Creditor approval allows the institution to approach the end of the restructuring process.


A majority of Laurentian University’s (UL) creditors on Wednesday approved a plan of arrangement that allows the institution to near the end of the restructuring process under the Companies Creditors Arrangement Act (CCAA). Creditors with a secured claim, who were unable to vote on Wednesday, will be paid in full, while unsecured creditors will receive only a portion.

« We have given ourselves the opportunity to redefine UL and together write a brighter new chapter marked by transparency, collegiality and accountability, » reacted Jeff Bangs, Chairman of the Board of Governors of the University. Laurentian University. “As the long and painful CCAA process draws to a close, we can finally begin the work of restoring the integrity of our university,” commented Fabrice Colin, President of the Association of University Professors. Laurentian University (APPUL).

The vote had a monumental impact on the future of the bilingual university in northern Ontario. The controller in the proceedings, the firm EY, had allowed the total liquidation of the establishment’s assets and its closure to be contemplated if the creditors voted against the plan of arrangement. To pass, the plan had to have the support of a majority of unsecured creditors whose claim was approved by the monitor; their vote also had to represent at least two-thirds of the total value of the claims.

This means that the vote of two banks — the Royal Bank of Canada and the Toronto Dominion — was crucial for the university. In May 2021, in court, a lawyer from Laurentian University, DJ Miller, claimed that the establishment owed them more than 100 million dollars. Like the other creditors who were able to vote on Wednesday, the banks will only receive a payment representing between 14.1% and 24.2% of the amount of their claim. Only a small group of creditors will be paid in full.

The university will be able to pay its proven creditors — which includes university employees and professors laid off in 2021 — through the sale of its real estate. The Ontario government will acquire assets for a minimum price of $45.5 million and a maximum price of $53.5 million. Under the plan of arrangement, the university will make all of its real estate assets available for purchase.

Laurentian University took shelter from its creditors in February 2021 since it was then facing debts of more than $180 million; the amount of creditors’ claims has since approximately doubled, partly due to compensation claims from former employees.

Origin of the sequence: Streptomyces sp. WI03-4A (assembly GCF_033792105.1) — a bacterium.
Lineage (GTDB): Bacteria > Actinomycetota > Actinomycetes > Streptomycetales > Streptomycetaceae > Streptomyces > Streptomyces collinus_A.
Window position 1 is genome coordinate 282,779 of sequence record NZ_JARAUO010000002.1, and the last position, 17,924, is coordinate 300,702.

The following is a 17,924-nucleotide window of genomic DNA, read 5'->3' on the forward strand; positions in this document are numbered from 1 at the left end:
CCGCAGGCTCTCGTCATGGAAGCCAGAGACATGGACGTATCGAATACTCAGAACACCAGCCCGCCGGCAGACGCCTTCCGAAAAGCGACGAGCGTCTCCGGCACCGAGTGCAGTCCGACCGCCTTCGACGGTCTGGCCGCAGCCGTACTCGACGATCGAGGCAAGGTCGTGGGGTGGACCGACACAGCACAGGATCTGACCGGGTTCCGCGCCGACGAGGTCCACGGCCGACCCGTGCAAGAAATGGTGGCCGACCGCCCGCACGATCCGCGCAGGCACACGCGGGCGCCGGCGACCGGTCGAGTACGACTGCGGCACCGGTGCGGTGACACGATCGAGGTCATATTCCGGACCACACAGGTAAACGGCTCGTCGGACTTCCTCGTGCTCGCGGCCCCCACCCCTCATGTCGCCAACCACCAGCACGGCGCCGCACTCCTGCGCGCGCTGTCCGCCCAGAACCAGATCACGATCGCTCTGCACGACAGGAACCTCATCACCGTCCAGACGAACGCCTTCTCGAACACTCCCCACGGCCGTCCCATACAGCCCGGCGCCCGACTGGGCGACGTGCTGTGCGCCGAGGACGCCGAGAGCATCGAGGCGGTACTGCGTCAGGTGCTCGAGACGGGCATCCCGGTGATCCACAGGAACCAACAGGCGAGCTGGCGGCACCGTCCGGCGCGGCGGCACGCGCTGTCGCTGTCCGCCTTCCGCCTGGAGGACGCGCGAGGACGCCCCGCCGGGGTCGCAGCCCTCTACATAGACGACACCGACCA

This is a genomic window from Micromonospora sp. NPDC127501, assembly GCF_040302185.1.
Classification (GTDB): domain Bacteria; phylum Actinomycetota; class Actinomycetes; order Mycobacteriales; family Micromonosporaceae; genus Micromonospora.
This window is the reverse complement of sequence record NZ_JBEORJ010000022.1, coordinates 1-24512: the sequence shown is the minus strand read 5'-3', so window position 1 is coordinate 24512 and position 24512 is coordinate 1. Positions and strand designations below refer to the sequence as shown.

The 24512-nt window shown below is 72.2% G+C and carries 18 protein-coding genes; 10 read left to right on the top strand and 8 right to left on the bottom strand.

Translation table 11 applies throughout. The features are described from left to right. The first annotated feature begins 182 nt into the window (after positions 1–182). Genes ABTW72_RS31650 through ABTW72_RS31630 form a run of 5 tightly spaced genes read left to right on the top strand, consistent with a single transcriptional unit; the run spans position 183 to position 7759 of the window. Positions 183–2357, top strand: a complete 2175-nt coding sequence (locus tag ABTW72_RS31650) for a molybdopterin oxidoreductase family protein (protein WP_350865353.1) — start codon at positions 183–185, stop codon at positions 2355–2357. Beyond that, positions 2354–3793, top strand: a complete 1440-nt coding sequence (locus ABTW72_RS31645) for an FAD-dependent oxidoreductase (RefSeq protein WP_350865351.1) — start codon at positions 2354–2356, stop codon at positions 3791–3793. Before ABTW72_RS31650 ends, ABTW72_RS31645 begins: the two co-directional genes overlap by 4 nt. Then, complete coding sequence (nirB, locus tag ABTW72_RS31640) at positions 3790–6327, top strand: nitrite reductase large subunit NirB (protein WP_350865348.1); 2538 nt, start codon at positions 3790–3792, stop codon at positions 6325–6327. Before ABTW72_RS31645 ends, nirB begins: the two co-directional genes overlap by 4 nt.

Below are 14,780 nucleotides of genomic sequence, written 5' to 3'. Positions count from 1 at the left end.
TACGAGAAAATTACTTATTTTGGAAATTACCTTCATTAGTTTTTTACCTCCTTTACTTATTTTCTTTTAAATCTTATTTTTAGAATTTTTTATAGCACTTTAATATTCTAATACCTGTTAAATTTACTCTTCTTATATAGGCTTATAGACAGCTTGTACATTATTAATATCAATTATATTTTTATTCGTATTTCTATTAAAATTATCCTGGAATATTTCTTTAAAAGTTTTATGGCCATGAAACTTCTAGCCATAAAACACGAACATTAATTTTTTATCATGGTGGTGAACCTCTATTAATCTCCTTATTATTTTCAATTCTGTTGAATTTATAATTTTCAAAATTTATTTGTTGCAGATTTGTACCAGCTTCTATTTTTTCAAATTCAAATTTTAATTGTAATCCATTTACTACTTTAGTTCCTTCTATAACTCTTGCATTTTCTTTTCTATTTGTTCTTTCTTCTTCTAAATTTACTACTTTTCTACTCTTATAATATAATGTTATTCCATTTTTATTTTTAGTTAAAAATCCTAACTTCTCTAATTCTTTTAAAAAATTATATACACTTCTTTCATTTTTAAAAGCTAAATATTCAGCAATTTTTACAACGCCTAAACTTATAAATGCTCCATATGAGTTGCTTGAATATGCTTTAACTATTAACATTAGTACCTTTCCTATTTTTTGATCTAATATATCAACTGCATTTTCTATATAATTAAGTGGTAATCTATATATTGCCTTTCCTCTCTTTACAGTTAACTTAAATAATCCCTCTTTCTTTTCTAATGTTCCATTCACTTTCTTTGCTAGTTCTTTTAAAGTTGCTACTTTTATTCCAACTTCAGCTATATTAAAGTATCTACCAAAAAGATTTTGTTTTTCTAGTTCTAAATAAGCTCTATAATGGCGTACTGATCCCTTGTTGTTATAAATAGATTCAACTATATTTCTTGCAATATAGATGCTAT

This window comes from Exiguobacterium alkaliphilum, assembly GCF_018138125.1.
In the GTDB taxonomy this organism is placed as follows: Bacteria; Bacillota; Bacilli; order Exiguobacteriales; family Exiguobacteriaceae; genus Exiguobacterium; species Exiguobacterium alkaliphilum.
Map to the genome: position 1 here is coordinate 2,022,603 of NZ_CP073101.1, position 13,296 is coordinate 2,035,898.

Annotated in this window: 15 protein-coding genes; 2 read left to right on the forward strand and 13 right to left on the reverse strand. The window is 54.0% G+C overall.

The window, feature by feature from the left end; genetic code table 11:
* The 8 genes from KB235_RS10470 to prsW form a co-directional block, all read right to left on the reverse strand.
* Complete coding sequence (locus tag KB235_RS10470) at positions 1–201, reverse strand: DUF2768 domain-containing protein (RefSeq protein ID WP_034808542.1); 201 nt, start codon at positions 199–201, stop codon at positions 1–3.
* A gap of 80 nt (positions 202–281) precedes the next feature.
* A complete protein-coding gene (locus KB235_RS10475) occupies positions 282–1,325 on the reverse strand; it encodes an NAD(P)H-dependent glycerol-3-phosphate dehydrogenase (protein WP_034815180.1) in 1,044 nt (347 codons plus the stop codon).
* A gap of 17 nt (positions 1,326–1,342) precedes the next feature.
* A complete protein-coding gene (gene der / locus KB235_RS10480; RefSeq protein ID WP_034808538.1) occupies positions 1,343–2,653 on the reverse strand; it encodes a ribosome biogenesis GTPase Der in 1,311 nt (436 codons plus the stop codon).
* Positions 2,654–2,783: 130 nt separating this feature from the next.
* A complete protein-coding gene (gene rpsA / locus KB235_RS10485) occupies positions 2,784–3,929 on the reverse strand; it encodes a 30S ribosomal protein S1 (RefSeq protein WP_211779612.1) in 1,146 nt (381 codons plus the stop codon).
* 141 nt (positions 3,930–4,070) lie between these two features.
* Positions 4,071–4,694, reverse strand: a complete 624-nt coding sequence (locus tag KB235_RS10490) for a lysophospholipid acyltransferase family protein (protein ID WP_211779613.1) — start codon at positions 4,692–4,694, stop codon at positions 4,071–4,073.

Proceedings under the CCAA allow companies to avoid bankruptcy, continue their activities and find a way to repay their creditors. The adoption of a plan of arrangement is one of the last stages of the process: it provides in particular for the payment of certain sums to the creditors.

Now that the plan has been adopted, the establishment will seek approval of the plan from the court on October 5. Once approval is obtained, implementation of the plan can begin. Within two months of court approval, the university will issue a tender for a consultant to lead the restructuring of operations recommended by the firm Nous in March 2022.

Divided employees

The plan had the support of the two major unions at the university: the Laurentian University Employees Union (SEUL) and the Association of Professors of Laurentian University (APPUL). SEUL President Tom Fenske recommended that its members vote in favor of the plan.

In interview with The duty on Tuesday, the president of APPUL, Fabrice Colin, affirmed that his union fought “tooth and nails for the plan”.

A group of employees, the Tricultural Committee for University Education in Sudbury, which includes several former professors, of the establishment opposed the plan. According to David Leadbeater, a representative of the group, two-thirds of the creditors who voted on Wednesday were active or former employees; nearly 20% of them were laid off, but they are owed about 80% of what is owed to employees. “The idea that restructuring is a good way to revitalize the university is wrong,” says David Leadbeater.

Ontario Auditor General Bonnie Lysyk criticized Laurentian’s decision to resort to court-protected restructuring in a preliminary analysis in April. « The University has departed from the usual BPS precedents in making a comprehensive and clear effort to seek financial assistance from the Ministry of Colleges and Universities, » she wrote. A more detailed report is expected in the coming months.

This story is supported by the Local Journalism Initiative, funded by the Government of Canada.

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